Quantum Leap (2022)
Ben Song leaps from body to body putting right historical mistakes with the help of his colleagues and friends.
Spoiler Level: Mild
The original Quantum Leap ran for five seasons on NBC from 1989 to 1993 and starred Scott Bakula and Dean Stockwell. Bakula played Dr. Sam Beckett who leaped through space and time into other people’s bodies through history to correct historical mistakes. He is aided by his best friend, Al Calavicci (Dean Stockwell) who guides him through history in the form as a hologram that only Beckett can see. Leaping is limited to Beckett’s own life span, meaning he is not able to leap to a time before he was born or after his death. The new series is not a strict reboot, but a continuation of the original story. A new team is attempting to correct the problems with the original experiment that Sam Beckett never returned to his own time from. Doctor Ben Song (Raymond Lee) heads the team along with Herbert ‘Magic’ Williams (Ernie Hudson), the only character so far to have been represented in the original series. Addison Augustine (Caitlin Bassett), Ben’s fiancé and team member was the one originally intended to do the “leaping”, but for some mysterious reason, Ben leaped on his own and it is now up to the rest of the team to try to get him back, while helping him correct historical mistakes. A side effect of leaping is memory loss of who you are. So Ben does not remember anything about his personal life. Addison guides him as a hologram, the same way Al guided Sam. The pilot episode has Ben as a getaway driver on a heist involving the Hope Diamond and the need to save a single life of a troubled man in a perilous predicament.
I enjoyed the first series, which featured a mix of humor, drama, commentary, science fiction and even a bit of horror, and the show has a cult following, so there is no doubt that the new series will be harshly judged. That being said, I liked the Pilot of the new series, but it wasn’t with out its shortfalls. First, Raymond does a great job as Ben, he seemed more than capable of carrying the show and tackling both the humor and drama that the part demands, but there wasn’t anything really unique about him. There was a quirkiness and sparkle that Bakula had, that isn’t quite there in Raymond. Hopefully he finds it in the coming episodes. Ernie Hudson as the head of the program is a wonderful choice and Ernie won’t disappoint. The rest of the supporting cast is interesting and I like that we get to see a bit more of Ben’s own time and not just the timeline that he jumps into. Caitlin Bassett does her best as Addison, but she is a bit bland and again, nothing unique. Having Addison and Ben in a romantic relationship adds a great dynamic, especially since Ben can’t remember it, but I am not sure that is enough to compensate for their bland personalities. I do like the added mystery behind why Ben unexpectedly leaped without telling anyone else on the team.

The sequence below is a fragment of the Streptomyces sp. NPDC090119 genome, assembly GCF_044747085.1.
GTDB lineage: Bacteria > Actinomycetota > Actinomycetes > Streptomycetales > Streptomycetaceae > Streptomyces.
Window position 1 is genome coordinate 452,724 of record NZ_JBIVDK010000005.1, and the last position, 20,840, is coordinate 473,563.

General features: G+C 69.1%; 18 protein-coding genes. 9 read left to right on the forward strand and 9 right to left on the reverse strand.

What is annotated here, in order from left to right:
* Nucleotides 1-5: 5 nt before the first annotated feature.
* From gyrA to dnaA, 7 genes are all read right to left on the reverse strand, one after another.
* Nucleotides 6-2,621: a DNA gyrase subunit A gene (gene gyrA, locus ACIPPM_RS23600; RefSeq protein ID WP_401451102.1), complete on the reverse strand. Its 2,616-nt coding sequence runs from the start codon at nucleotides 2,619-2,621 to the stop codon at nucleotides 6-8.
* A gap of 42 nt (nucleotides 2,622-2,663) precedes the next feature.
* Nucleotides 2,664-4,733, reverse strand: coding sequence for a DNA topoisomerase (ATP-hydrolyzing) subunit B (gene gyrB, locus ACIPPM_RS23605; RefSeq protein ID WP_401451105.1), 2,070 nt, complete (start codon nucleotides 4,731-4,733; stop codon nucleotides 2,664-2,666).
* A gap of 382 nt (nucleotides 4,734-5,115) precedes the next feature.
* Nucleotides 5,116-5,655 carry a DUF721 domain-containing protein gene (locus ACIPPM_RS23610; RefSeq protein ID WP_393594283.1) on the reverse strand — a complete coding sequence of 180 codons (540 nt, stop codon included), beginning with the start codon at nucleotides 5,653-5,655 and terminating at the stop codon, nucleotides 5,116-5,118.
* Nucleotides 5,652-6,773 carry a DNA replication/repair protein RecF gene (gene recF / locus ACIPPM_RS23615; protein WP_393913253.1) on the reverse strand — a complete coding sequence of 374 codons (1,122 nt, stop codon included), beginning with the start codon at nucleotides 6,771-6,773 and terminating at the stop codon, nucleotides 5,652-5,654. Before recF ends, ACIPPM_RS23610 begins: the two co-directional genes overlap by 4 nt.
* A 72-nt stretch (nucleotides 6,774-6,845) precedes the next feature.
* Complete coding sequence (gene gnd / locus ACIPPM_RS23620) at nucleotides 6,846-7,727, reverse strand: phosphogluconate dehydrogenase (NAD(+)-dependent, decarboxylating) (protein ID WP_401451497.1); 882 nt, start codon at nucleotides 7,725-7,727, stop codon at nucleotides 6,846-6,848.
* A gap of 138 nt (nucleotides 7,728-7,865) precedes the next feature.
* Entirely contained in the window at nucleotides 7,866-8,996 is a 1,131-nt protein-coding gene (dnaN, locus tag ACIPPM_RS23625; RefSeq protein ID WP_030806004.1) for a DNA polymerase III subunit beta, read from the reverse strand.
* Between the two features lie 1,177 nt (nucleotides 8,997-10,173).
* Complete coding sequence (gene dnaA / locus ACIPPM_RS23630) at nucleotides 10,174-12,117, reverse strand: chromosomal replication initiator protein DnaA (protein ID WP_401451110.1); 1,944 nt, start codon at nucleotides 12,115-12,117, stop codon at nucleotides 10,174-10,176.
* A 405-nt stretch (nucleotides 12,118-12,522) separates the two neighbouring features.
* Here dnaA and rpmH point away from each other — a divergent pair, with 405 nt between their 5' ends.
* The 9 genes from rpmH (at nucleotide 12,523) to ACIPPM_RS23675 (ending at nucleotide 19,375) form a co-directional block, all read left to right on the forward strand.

The production design is good, and the special effects are all quality, although nothing really that we haven’t seen before. Both the main plot and the subplot, which I assume will be the common thread that runs through the season, were interesting with intrigue, action, drama, and humor. The script, on the other hand, felt a little clunky. It fell into the pitfall that many pilots fall into, with trying to pack as much information into the episode so the audience doesn’t feel lost. This can lead to dialogue feeling forced and disingenuous. It wasn’t bad, and I have seen worse, but it just wasn’t handled as well as it could have been.
Overall, the episode is fun and well performed, but lacked the magic sparkle that the original series had. A common mystery plot, that most likely will be the thread running through the season, is a great addition to the series.
Quantum Leap: History Repeats Itself
- Writing - 7/107/10
- Storyline - 8/108/10
- Acting - 8/108/10
- Music - 9/109/10
- Production - 8/108/10